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Aardvark is one of those movies which unfortunately doesn’t hone in on the interesting character or story but just makes them part of the dull lead’s life.
|Screenplay By||Brian Shoaf|
|Good If You Like||Small Casts
The Depiction of Mental Illness: Schizophrenia
Those Who Have A Mental Illness Being Treated As Normal
Depending on who you ask, it has either been 7 or 15 years since brothers Josh and Craig saw each other. One of the reasons being, Craig is someone who is mentally ill and occasionally likes to get off his meds. Mostly because the side effects aren’t always worth the cure. However, as he recognizes things are getting bad he visits Emily, a licensed therapist. Someone who seems a bit in over her head with Josh but she still tries to help him. However, as becomes clear, she may need a therapist herself (who doesn’t).
Especially upon meeting the illustrious Craig and starting a sexual relationship with him while offering therapeutic services to his brother. Leading you to wonder, could this all be some grand twist? Could it be both Craig and Emily are having hallucinations? You gotta watch to find out.
Josh & The Potential For A Normal Life
While Hannah might have been an illusion, there was something about a guy like Josh having a love interest which reminded me of Jane Wants a Boyfriend. Particularly in the sense of a non-traditional romantic lead finding love. This is on top of someone with a mental disorder like schizophrenia not being treated as a villain, killer, or anything like that. He is just a normal guy who, unfortunately, requires medication to not veer into seeing what isn’t there.
Yet, even with his disorder, he is still capable of living a normal life. He can have conversations, show he has empathy of some kind, as seen by him taking note of Emily not sleeping, among other things. Also, with Hannah, it shows that he can find love and acceptance. Even if his apartment looks terrifying.
On The Fence
The Bait & Switch
Unfortunately, as much as this movie tries to veer towards showing Josh having some form of normalcy, it also hints to your usual – Do we need to worry about this person with schizophrenia? Especially as Craig comes around. His intentional absence in Josh’s life leads you to wonder if something happened, even with him paying to keep his brother off the streets. But, also, the way Craig appears leads you to almost wonder if we’re being set up for a twist. For the way things are set up, if we were told that Emily experienced delusions and was schizophrenic herself, it would make sense.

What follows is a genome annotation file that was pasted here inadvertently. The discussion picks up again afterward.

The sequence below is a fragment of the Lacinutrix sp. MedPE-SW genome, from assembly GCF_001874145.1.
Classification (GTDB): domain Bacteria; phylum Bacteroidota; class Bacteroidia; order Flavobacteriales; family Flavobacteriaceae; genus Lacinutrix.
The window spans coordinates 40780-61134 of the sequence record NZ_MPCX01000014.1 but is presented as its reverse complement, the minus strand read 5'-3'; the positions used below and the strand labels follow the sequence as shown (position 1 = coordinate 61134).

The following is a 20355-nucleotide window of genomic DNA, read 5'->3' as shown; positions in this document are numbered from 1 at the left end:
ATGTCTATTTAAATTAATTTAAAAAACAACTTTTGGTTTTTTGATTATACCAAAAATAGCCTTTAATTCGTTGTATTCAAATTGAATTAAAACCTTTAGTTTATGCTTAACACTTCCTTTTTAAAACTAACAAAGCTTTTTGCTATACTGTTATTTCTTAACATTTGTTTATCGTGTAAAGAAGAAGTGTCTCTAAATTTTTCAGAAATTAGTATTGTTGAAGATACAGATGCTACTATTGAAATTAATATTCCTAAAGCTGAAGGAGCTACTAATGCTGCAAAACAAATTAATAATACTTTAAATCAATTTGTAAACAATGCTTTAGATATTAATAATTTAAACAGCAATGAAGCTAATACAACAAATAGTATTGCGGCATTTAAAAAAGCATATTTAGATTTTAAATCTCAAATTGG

However, this movie is by no means that interesting. Mostly it is just a therapist, who honestly feels a bit underdeveloped, way in over her head. Then, out of nowhere, the patient who is challenging her expertise, his brother pops up and soon she is in a sexual relationship with him. All the while, Josh is spiraling, falling in love and, at best, showing us what happens when people with schizophrenia go off their meds and us understanding why they do.
And while there is some attempt of the film having heart, by showing Josh and Craig interact, by then you are just left feeling it is a last minute save. For that moment to mean anything it would have called for this to be all about Josh, and Slate’s character to have been downgraded to supporting cast. Just so we got a full sense of what life was like for Josh, the struggles he had with medication and maybe even feeling isolated and alone.
The main issue with Aardvark is that you can see a better story than the one that was delivered. If this was about Josh dealing with how his meds made him feel, trying to live life without them, through therapy, and dealing with his complicated relationship with his brother, this would have been awesome. Probably something rated positively.
However, instead, it is the type of film which focuses on one rather dull character who presents us to someone who actually could drive your interest. A method of storytelling which works okay for series, but for a one and done movie? It makes you question why is this the person who is central to everything?
Hence the mixed label for there was a better story to be told and while the film flirted with it, it also avoided fully telling it.
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